1. “Where is the pacifier?”
No matter how many pacifiers you buy, sterilize and keep in a certain spot, you can never find one when you need it. And if you find one, there is no way to determine that it’s actually suitable to stick into your baby’s mouth. I hear that the more kids you have, the less paranoid you become about the cleanliness of the pacifier. Or maybe it depends on the volume of the baby’s cry and if you’re in public or not. Depending on the level of fussiness the baby has, you may choose to take a pacifier that’s suddenly discovered on the floor, dust it off on your knee, inspect it for random hairs and dirt particles and then shove it into your baby’s mouth. I’ve never done this, of course, but I’m just saying some other people in certain situations may weigh the consequences of a slightly soiled pacifier versus a screaming baby. Slightly soiled conditions win out every time. Aren’t the germs good for them anyway?
2. “Is there a burp cloth around here?”
Burp cloths and bibs have flooded our home since this baby checked in. I rarely enter a room without seeing a burp cloth shoved into a couch cushion from the last time the baby ate. Sometimes I wake up in bed and find random burp cloths and bibs mixed in with our bed sheets and I regularly find a burp cloth inside the leg of one of my jeans. This overflowing bib and burp cloth situation may make it seem like such items are easily accessible when a big spit up happens or teething drool leaks constantly, but it is not the case. I can NEVER find a burp cloth when I need one — and when I find one, I can’t be sure it’s actually clean.
3. “Did I shower today?”
This may seem like a ridiculous question, but when the days blur together and there is no actual separation between day and night during those first few weeks, one’s memory becomes cloudy. You may also start to count things like washing your hands and changing your clothes as showering. Which, by the way, is NOT an actual shower. Your new parent friends will understand but people in the real world like at work or friends without kids that come to visit will judge you. If you’ve been spit up on in the previous 24 hours, your clothes stink as well as your body and if you have to question it, go shower. A good way to judge is if you have any wet towels lying around.
4. “Did the baby poop today?”
Poop and wet diapers are serious business in new babyhood. They tell you to write down everything in those first couple of months — how much the baby ate, when they ate, and whether they peed or pooped. The poop rate will be a much discussed conversation topic as the absence of poop can make that baby quite uncomfortable and too much poop may decorate the nursery in an unflattering, smelly splattering.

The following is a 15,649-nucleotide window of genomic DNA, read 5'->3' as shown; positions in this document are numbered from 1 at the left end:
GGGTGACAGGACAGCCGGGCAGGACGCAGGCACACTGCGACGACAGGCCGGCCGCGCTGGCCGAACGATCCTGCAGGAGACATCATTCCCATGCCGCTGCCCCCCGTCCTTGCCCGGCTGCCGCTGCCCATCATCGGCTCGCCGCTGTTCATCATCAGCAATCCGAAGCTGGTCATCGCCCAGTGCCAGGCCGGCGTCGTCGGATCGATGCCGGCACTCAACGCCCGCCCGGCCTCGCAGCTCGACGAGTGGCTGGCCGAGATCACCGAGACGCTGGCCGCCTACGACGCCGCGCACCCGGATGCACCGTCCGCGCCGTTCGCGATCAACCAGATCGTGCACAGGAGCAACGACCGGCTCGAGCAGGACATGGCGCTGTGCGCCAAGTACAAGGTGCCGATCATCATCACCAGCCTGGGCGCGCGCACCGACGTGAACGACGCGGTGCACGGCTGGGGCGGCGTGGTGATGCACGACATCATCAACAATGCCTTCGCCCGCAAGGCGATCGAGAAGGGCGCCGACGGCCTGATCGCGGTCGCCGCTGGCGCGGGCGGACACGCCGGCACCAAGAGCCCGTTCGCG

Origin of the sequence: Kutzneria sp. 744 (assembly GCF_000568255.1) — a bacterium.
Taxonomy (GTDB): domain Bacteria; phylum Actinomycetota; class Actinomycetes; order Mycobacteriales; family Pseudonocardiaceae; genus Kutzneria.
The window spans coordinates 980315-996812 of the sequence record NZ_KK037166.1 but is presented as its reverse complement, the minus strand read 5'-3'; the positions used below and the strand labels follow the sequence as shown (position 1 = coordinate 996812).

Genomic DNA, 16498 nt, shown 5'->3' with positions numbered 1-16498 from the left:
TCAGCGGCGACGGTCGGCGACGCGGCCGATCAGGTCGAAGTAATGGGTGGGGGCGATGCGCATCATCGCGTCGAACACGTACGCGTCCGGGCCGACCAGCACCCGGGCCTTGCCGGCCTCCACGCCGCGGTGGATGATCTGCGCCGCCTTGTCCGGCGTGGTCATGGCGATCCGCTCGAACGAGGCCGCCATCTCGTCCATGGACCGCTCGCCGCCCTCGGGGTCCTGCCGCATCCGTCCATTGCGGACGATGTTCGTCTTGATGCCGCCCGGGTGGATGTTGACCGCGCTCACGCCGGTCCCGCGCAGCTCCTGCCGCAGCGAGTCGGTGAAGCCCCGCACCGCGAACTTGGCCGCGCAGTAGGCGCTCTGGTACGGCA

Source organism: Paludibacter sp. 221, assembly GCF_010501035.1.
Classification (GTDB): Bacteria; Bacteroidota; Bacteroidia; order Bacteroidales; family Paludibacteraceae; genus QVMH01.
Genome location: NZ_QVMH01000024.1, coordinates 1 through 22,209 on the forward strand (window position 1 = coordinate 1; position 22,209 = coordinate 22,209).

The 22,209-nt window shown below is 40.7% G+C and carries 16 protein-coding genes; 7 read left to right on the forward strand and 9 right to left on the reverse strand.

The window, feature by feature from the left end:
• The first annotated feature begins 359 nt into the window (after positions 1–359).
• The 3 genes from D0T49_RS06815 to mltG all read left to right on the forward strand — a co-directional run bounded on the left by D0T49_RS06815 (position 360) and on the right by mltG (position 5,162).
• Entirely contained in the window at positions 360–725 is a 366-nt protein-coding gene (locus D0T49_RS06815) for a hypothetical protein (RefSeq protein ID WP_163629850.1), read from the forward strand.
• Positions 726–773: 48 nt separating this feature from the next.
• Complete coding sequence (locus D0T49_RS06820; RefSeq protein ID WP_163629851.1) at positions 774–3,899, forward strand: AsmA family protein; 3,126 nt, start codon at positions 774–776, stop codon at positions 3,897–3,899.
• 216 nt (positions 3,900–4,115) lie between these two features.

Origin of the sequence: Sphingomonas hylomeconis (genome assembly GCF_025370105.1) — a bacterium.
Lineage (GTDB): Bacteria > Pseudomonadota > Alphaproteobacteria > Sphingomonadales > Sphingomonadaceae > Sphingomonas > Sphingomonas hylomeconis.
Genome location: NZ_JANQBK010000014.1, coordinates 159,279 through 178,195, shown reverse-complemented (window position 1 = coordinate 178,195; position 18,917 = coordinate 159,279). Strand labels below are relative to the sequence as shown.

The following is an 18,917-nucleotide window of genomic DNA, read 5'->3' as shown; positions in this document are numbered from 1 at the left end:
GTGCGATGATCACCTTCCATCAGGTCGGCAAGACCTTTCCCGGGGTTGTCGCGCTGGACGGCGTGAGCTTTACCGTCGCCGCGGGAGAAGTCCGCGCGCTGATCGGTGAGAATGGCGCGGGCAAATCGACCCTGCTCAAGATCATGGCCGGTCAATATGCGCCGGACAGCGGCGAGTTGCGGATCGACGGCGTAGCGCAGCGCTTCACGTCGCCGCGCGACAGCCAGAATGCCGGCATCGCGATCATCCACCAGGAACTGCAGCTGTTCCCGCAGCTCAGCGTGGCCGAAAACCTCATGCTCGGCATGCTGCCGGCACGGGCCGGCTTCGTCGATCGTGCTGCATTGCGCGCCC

5. “When is the last time the baby ate?”
When the baby is eating around the clock, it’s easy to forget the last time she ate. Even if you provided that last feeding. You think it would be easy to remember that you gave the baby a bottle at 7 AM, but if you finished at 7:45 AM and the baby is hungry again at 9 something — do you wait? Then you take the baby somewhere during the day and by the time you’re back, you’ve completely forgotten the last couple of feeding times and have no idea how much the baby ate. There are little gadgets you can buy and smartphone apps that clock the feeding times and store them for you but I can never find the phone to log them (it’s hiding with the pacifiers and burp cloths). A new baby brings a large wave of paranoia and amnesia on a daily basis. So don’t feel crazy when you’ve been feeding the baby all day and for the life of you, can’t specifically remember the last time the baby ate.
6. “I’m so tired. More tired than you.”
Sleep deprivation is a running complaint in our household. Even if that baby naps and sleeps fairly well, it’s still getting up between 5 and 7 AM most days, including those wonderful weekend days that we used to sleep in on. Our woes have become competitive lately. My husband will say he’s exhausted even though he CHOSE to stay up until 1 AM doing a fantasy football mock draft and despite his exercise walk and hour-long nap with the dog. That’s when I become combative and list the 700 things that I did for the baby that day which started at 3 AM, with a zombie walk into her nursery, soothing her with a pacifier that it took me 20 minutes to find in the dark and then getting a bottle ready at 6 AM, when the baby was ready to start the day. By noon, it feels like the middle of the night. My eyelids grow heavy and I realize that I haven’t eaten or brushed my teeth that day. I always win this debate, but truthfully, it leaves me more exhausted.
7. “We need to do laundry.”